The general scope of work in the area of ​​M. in the 20th century. have increased significantly, its range of problems has expanded, new research has appeared. industries and directions. The so-called. compare. M., having the task of studying music. non-European cultures. peoples. The fundamental principles of this direction were developed in the beginning. 20th century German scientists K. Stumpf, E. M. Hornbostel, K. Sachs, R. Lachman, V. Viora belong to its most prominent representatives. Comparison methods. M., which were based on the search for identical elements in the suit-ve decomp. peoples of the world, were subsequently criticized and the very name of the discipline was found to be inaccurate. In the 40s. the concept of “ethnomusicology” was introduced. Unlike compare. M., this discipline seeks to study music. culture peoples as a whole, in the aggregate of all its aspects.

Scientists Zap. Europe and the United States achieved valuable results in the study of East. music cultures. If in the 19th century carried out only separately, more or less episodic. excursions into this area (for example, the works of R. G. Kizevetter, as well as F. Salvador-Daniel, a member of the Paris Commune on Arabic music), then in the 20th century. music Orientalism becomes independent. scientific discipline. Capital works on the music of the Arab. countries and Iran were created by G. Farmer, according to the classic. Indian music – A. Daniel, Indonesian music – J. Kunst. But with an abundance of positive scientific. data, these works are often vulnerable in direction and methodological. principles. Thus, in the works of Danielou, there is a tendency to preserve traditions. east cultures and underestimation of modern. their development processes.

In the beginning. 20th century J. B. Thibaut and O. Fleischer laid the foundations of the modern. music Byzantine studies. Decisive successes in this area are associated with the discoveries of H. Tilliard, K. Høeg, and E. Welles.

An extensive literature on the history of music covers a diverse range of phenomena and decomp. era – from the ancient east. cultures and antiquity to our time. Equally diverse are the types of music-historical. works: this is a monographic. research dedicated to outstanding creative. figures or music. genres, and general reviews of the development of music by country, era, stylistic. periods. In the history of music, Western-European. There are almost no “white places” and lacunae, dubious, documented but confirmed facts left among the peoples. To the most important musicologists-historians of the 20th century. belong to: G. Abert, A. Shering, A. Einstein in Germany; J. G. Prodomme, A. Prunier, R. Rolland, J. Tiersot in France; O. E. Deutsch, E. Shenk in Austria; A. Bonaventure, A. Della Corte, F. Torrefranca in Italy; E. Blom, E. Dent in England; P. Lang, G. Rees in the USA, and others. Musicologist. schools have developed in Czechoslovakia, Poland and other Eastern countries. Europe. The founder of modern Czech M. is O. Gostinskiy, his successors were such prominent scientists as V. Gelfert, Z. Neyedly. At the head of the school of Polish musicologists are A. Khybinsky and Z. Jachymetsky. The work of these scientists laid the foundation for an in-depth systematic the study of national music cultures. Collected folklore gained scope in these countries. Job. The Polish ethnographer O. G. Kolberg created a monumental work describing the bunk beds. customs, songs, dances (“Lud, jego zwyczaje, sposüb zycia, mowa, podania, przyslowia, obrzedy, gusla, zabawy, piesni, muzyka i tance”, t. 1-33, 1865-90). He also owns a 23-volume collection of Polish bunks. songs. Fundamental to music. Folkloristics of South Slavs. peoples had the works of F. K. Kukhach. A. Pann and T. Brediceanu laid the foundation for systematic. collecting and researching rum. music folklore. In the beginning. 20th century scientific-collective is being deployed. the activities of B. Bartok, to-ry discovered previously unknown layers of Hung. and rum. nar. music, contributed a lot to the development of methodological. fundamentals of music folklore.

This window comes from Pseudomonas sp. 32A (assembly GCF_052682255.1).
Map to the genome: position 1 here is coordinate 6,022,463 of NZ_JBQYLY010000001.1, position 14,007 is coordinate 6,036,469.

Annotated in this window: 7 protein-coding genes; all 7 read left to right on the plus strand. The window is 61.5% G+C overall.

It became widespread in the 20th century. work on the publication of monuments of music. culture. A huge number of publications genus (facsimile editions of old manuscripts, deciphering of records in non-mental and mensural notation, editing and processing, made taking into account modern fulfillment requirements) not only made it possible to cover many things in a new way, with much greater completeness and reliability. historical periods of music development, but also contributed to the restoration of many forgotten works in the concert and opera repertoire. The ubiquitous expansion of the historical horizons of modern the listener is in direct connection with the achievements of the historical. M. and intensive publishing activities in the field of music.

Large generalizing works on the history of music in the 20th century are, as a rule, written by teams of scientists. This is due to the enormous growth of material, which cannot be covered by one researcher, and the growing specialization. After the publication by Riemann of his Handbuch der Musikgeschichte (Bd 1, Tl 1-2, Bd 2, Tl 1-3, 1904-13) and the publication of the History of Music (Histoire de la musique”, v. 1-3, 1913-19) J. Combarier in Zarub. musicologist. there were no major original works on the general history of music written by one author. By the most means. collective works in this area are “The Oxford history of music” (“The Oxford history of music”, v. 1-6, 1 ed. 1901-1905), “Guide to the history of music” (1924) ed. G. Adler, a series of books under the general title. “Guide to Musicology” (“Handbuch der Musikwissenschaft”), published ed. E. Buecken in 1927-34, “The Norton history of music” (“The Norton history of music”), published in the USA since 1940. In works on music of the 20th century. X. Mersman, G. Werner, P. Koller, X. Stuckenschmidt, W. Austin and others made an attempt to historically comprehend the processes of music. development in an era that is in direct contact with modernity. However, many of these works suffer from a lack of genuine historicism, a tendentious bias in the selection and coverage of material. Defending the position of K.-l. one creative directions, their authors sometimes completely exclude a number of important and characteristic phenomena of modern times from their field of vision. music. Significant impact on a number of zarub. researchers were provided by the views of T. Adorno, who in the book Philosophy of New Music (Philosophie der neuen Musik, 1949) and other works proclaims the path of the new Viennese school as the only true path for the development of muses. lawsuit in the 20th century.